Languages you learned in high school. Just because you loved your semester of Spanish doesn’t mean you’re fluent. If you speak Spanish well enough that you could actually use it on the job, that’s one thing—but barring real proficiency, second languages don’t add anything to your resume.

Social media. If you are actually skilled in social media strategy, ads, analytics, etc., that’s one thing. But having a bunch of Twitter followers does not make you a social media strategist. Leave it off your resume unless you are truly a pro.

Joke skills. Some jobseekers think it’s clever to list themselves as “office foosball champion” or “all-time Nintendo master.” It’s not.

Exaggerated or fraudulent skills. Good rule of thumb: If you can’t really do something well, don’t put it on your resume. Resume lies are always a bad idea.

Emphasize the Skills That Matter

By cutting the fluff from your resume, you’ll have more space to list the skills that really matter. And if you need help with that, we’re here for you. We can help you catalog your skills in a way that will truly catch the eye of recruiters and hiring managers. Reach out to the Grammar Chic resume writing team today at www.grammarchic.net or 803-831-7444.

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Your Resume Should Be Personal—But Not Too Personal

Here’s a common question from jobseekers: How personal should a resume be?

Well, that depends on what you mean by personal.

Certainly a resume should reflect who you are as an individual job applicant and potential employee. It should be tailored to reflect your skills, your achievements, and the value you bring to an employer. The cookie-cutter, or one-size-fits-all approach, never really works in resume writing. Rather than writing an anonymous resume, you should aim to write a distinctive one—and that certainly involves some personalization.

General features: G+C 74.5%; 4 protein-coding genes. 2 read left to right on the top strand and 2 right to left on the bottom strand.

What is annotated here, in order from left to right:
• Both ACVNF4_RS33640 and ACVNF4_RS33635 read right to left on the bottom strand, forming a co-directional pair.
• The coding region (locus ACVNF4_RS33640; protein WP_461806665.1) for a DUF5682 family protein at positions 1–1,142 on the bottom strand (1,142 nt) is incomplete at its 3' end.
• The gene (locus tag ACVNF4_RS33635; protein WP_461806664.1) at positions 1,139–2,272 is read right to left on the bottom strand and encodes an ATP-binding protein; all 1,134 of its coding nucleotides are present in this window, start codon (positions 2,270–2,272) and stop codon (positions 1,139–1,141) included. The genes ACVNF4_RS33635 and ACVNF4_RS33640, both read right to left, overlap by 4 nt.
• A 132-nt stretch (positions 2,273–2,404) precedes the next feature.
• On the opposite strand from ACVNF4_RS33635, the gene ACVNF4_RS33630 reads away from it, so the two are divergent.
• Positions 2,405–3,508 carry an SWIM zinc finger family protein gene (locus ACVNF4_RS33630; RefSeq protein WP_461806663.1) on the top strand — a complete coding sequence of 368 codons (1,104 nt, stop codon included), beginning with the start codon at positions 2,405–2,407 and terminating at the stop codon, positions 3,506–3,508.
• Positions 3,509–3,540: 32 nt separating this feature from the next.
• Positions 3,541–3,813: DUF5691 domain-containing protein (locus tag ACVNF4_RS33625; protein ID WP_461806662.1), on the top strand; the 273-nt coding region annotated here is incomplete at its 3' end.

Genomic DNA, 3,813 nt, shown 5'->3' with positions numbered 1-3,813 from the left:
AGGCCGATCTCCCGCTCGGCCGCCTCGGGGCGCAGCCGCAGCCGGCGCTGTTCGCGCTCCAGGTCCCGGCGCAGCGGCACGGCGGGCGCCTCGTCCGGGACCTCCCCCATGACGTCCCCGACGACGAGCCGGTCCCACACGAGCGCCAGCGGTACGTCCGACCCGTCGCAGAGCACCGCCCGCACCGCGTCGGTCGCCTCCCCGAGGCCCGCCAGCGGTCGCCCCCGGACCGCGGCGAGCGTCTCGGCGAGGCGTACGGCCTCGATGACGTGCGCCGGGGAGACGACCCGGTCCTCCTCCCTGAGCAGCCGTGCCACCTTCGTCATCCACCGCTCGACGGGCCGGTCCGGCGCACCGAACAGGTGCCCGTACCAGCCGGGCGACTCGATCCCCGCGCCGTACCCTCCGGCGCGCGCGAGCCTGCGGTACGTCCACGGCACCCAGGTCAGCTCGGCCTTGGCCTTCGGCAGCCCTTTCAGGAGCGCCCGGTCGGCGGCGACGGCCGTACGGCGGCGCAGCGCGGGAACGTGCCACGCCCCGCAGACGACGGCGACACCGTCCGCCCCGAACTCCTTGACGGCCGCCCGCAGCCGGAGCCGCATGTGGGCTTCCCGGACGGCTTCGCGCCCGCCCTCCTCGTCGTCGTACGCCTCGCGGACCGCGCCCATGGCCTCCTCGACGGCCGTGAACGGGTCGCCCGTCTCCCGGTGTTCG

At the same time, a resume is ultimately about the professional side of your life—and as such, there are some personal details that you should generally omit, not just from resumes but also from cover letters.

Personal Details to Omit from Your Resume

Here are just a few examples:

Headshots. There is simply no need to include a photo of yourself with your resume; it goes against established job search decorum, and anyway, the recruiter or hiring manager will see what you look like in your interview. Exceptions to this rule: Resumes for models or actors, and for certain overseas jobs that specifically request you include a photo.

Hobbies. Generally speaking, your hobbies are not relevant to the job, or to the value you offer your employer—though by all means list any relevant volunteer experience.

Personal email addresses. You should have an email address that looks professional—your name and a recognizable email platform, such as Gmail or mac.com. An email handle like RunnerDude or YogaChick has no business on your resume. If you need to sign up for a new email account, just for your job search, by all means do so.

Personal details. Some additional information that’s not needed on your resume: Age, religion, political affiliation, race, marital status. Not only is this none of the employer’s business, but it could potentially make you the target of discrimination. An exception here: It is wise to note whether you need visa sponsorship from your next employer. This actually is relevant to the hiring process.

A Matter of Balance

So how personal should your resume be? Well, it should always be individualized—but not unprofessional. That’s a tricky balance, but our resume writing team can help you strike it. We’d love to talk with you about how we can polish and personalize your resume. Reach out to us today at www.grammarchic.net, or 803-831-7444.

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5 Ways to Make Your Fall Job Search Count

January and February are generally recognized as the best months for launching a new career, as many companies need to fill vacancies from employees who departed at year’s end. According to the experts, though, September and October run a close second place, presenting a fruitful time for jobseekers to reach for the next rung on their career ladder.

If you’re planning to seek new employment over the autumn months, there are a few steps you can take to maximize your odds of success. Here are a few best practices from the Grammar Chic resumes team.

Get Your Family’s Support

The fall season can be busy for everyone, yet it’s important for you to set aside some dedicated time for the job search—for fine-tuning your resume, building your network, and applying for jobs. Take the initiative to talk with your family members and explain to them your job search goals. Let them know that you covet their support, even if that means giving you a few uninterrupted hours each week to focus on advancing your career.